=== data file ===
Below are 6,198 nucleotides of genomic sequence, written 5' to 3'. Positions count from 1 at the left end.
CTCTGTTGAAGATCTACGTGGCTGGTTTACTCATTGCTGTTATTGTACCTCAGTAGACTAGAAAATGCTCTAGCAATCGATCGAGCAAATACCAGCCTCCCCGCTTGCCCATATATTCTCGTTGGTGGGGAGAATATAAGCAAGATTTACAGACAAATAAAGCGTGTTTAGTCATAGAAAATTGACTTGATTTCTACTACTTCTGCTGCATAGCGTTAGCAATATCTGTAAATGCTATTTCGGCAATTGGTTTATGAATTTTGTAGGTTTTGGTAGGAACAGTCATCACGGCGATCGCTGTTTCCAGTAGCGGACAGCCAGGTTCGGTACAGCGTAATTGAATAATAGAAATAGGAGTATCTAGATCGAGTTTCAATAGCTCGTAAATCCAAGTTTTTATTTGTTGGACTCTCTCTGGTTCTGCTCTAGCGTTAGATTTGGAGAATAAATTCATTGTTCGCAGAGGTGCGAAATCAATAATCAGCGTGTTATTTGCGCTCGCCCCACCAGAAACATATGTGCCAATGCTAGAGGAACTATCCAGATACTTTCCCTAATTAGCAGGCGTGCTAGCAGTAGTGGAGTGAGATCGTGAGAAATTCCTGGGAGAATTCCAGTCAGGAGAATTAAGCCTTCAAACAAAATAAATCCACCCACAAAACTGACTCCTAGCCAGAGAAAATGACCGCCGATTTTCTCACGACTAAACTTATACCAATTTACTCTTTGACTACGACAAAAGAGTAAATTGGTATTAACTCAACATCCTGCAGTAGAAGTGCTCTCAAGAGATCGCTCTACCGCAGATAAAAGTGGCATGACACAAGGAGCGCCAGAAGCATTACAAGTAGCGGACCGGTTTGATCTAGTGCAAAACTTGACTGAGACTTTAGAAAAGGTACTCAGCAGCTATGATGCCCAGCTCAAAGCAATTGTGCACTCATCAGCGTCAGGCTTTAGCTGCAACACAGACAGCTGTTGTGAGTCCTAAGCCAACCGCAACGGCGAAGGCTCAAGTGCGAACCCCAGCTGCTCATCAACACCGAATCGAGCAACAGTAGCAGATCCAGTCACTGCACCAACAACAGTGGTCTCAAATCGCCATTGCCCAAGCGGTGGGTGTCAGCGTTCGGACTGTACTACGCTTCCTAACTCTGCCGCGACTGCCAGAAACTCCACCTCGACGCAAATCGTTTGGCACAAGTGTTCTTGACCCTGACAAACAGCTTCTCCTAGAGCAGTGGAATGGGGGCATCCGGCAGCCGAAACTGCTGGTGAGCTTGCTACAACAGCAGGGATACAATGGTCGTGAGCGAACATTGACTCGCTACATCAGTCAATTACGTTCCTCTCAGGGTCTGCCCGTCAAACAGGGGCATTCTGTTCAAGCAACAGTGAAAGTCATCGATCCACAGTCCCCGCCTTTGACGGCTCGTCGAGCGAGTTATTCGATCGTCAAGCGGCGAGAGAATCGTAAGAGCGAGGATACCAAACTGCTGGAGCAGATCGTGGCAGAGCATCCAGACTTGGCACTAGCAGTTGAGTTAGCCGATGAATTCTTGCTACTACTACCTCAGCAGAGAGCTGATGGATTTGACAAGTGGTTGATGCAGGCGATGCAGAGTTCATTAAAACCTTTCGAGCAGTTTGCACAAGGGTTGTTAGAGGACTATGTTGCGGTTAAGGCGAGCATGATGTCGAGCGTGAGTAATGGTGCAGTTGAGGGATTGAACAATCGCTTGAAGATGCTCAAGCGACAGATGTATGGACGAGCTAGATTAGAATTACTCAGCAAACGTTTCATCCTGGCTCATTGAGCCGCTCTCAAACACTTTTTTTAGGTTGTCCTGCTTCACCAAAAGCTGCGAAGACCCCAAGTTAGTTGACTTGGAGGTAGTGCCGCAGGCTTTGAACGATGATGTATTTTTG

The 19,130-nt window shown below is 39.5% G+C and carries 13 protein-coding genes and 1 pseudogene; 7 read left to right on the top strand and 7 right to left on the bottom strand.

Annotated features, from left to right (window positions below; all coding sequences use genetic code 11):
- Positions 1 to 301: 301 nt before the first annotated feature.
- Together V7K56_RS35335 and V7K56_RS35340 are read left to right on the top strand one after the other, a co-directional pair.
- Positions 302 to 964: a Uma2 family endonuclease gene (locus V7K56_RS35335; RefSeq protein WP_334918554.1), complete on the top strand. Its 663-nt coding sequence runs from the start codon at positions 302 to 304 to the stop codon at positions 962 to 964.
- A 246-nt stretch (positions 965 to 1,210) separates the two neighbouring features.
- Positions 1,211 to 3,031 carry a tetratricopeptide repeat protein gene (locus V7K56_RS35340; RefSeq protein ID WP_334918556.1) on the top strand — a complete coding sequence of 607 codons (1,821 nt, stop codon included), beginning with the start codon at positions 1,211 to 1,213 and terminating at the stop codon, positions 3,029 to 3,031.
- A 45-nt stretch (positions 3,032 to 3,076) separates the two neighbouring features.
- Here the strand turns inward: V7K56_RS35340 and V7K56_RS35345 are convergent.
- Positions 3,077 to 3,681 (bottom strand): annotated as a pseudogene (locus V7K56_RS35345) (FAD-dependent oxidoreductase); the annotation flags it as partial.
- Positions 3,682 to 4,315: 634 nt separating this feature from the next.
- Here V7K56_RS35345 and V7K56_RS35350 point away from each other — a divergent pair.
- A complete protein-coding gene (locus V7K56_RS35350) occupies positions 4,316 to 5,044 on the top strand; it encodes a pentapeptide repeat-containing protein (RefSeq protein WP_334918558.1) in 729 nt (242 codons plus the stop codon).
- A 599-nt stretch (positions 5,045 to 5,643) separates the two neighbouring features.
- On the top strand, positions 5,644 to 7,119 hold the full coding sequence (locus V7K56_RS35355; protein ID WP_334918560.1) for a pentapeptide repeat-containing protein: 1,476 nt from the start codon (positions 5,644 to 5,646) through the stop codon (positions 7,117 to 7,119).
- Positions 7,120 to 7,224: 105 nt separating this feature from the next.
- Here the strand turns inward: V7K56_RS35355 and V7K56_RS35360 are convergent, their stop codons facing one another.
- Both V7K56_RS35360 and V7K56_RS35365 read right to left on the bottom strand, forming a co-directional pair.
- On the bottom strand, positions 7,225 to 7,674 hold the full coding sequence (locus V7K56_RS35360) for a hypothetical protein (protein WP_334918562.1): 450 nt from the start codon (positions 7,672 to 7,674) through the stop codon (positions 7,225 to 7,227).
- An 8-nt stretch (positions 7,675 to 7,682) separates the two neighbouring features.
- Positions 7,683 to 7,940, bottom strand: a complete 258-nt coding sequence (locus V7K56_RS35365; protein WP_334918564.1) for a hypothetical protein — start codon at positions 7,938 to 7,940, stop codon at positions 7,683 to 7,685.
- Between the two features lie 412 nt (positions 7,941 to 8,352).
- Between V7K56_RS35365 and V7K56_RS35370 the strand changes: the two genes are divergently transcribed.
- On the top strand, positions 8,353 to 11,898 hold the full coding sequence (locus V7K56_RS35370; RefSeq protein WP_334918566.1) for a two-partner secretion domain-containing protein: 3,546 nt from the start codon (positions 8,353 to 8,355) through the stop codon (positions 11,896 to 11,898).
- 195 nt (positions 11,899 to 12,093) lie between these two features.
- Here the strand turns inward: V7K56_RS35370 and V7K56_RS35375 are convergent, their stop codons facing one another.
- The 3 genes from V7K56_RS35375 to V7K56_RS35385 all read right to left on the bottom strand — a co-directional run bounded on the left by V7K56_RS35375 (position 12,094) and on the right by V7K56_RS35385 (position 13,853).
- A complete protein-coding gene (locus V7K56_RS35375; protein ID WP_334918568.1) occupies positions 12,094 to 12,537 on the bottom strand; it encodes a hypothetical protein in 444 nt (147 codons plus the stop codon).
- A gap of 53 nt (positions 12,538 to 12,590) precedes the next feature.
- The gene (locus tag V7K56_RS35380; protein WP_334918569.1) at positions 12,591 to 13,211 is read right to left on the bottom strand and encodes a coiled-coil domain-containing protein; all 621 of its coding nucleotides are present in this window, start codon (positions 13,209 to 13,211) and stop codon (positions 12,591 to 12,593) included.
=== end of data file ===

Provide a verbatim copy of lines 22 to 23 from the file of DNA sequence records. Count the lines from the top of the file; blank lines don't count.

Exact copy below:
- An 8-nt stretch (positions 7,675 to 7,682) separates the two neighbouring features.
- Positions 7,683 to 7,940, bottom strand: a complete 258-nt coding sequence (locus V7K56_RS35365; protein WP_334918564.1) for a hypothetical protein — start codon at positions 7,938 to 7,940, stop codon at positions 7,683 to 7,685.